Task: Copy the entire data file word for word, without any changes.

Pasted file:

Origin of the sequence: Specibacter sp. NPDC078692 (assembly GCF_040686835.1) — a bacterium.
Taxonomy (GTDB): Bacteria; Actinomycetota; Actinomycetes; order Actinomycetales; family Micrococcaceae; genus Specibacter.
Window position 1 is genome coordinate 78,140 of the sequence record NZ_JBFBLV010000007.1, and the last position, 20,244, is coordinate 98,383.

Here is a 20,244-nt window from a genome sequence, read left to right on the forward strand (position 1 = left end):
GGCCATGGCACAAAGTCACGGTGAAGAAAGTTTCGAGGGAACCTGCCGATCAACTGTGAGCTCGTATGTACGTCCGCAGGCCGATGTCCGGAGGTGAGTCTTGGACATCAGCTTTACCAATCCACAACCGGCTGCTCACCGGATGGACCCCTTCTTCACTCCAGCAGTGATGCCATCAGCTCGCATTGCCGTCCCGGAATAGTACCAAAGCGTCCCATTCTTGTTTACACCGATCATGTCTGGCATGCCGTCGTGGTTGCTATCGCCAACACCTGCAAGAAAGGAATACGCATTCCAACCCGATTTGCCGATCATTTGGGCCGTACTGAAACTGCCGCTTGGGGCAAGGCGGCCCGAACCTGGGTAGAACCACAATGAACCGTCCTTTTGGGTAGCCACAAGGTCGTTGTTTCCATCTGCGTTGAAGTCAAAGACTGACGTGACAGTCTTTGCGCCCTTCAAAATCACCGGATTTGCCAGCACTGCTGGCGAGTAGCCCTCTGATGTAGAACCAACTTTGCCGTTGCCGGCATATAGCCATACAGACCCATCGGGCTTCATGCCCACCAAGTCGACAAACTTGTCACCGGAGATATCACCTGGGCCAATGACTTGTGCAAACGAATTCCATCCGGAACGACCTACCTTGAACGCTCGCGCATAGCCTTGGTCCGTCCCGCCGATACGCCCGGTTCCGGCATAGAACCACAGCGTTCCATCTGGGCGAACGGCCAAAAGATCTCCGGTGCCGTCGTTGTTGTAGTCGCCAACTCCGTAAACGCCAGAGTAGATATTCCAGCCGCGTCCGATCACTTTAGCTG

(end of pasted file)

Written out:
Origin of the sequence: Specibacter sp. NPDC078692 (assembly GCF_040686835.1) — a bacterium.
Taxonomy (GTDB): Bacteria; Actinomycetota; Actinomycetes; order Actinomycetales; family Micrococcaceae; genus Specibacter.
Window position 1 is genome coordinate 78,140 of the sequence record NZ_JBFBLV010000007.1, and the last position, 20,244, is coordinate 98,383.

Here is a 20,244-nt window from a genome sequence, read left to right on the forward strand (position 1 = left end):
GGCCATGGCACAAAGTCACGGTGAAGAAAGTTTCGAGGGAACCTGCCGATCAACTGTGAGCTCGTATGTACGTCCGCAGGCCGATGTCCGGAGGTGAGTCTTGGACATCAGCTTTACCAATCCACAACCGGCTGCTCACCGGATGGACCCCTTCTTCACTCCAGCAGTGATGCCATCAGCTCGCATTGCCGTCCCGGAATAGTACCAAAGCGTCCCATTCTTGTTTACACCGATCATGTCTGGCATGCCGTCGTGGTTGCTATCGCCAACACCTGCAAGAAAGGAATACGCATTCCAACCCGATTTGCCGATCATTTGGGCCGTACTGAAACTGCCGCTTGGGGCAAGGCGGCCCGAACCTGGGTAGAACCACAATGAACCGTCCTTTTGGGTAGCCACAAGGTCGTTGTTTCCATCTGCGTTGAAGTCAAAGACTGACGTGACAGTCTTTGCGCCCTTCAAAATCACCGGATTTGCCAGCACTGCTGGCGAGTAGCCCTCTGATGTAGAACCAACTTTGCCGTTGCCGGCATATAGCCATACAGACCCATCGGGCTTCATGCCCACCAAGTCGACAAACTTGTCACCGGAGATATCACCTGGGCCAATGACTTGTGCAAACGAATTCCATCCGGAACGACCTACCTTGAACGCTCGCGCATAGCCTTGGTCCGTCCCGCCGATACGCCCGGTTCCGGCATAGAACCACAGCGTTCCATCTGGGCGAACGGCCAAAAGATCTCCGGTGCCGTCGTTGTTGTAGTCGCCAACTCCGTAAACGCCAGAGTAGATATTCCAGCCGCGTCCGATCACTTTAGCTG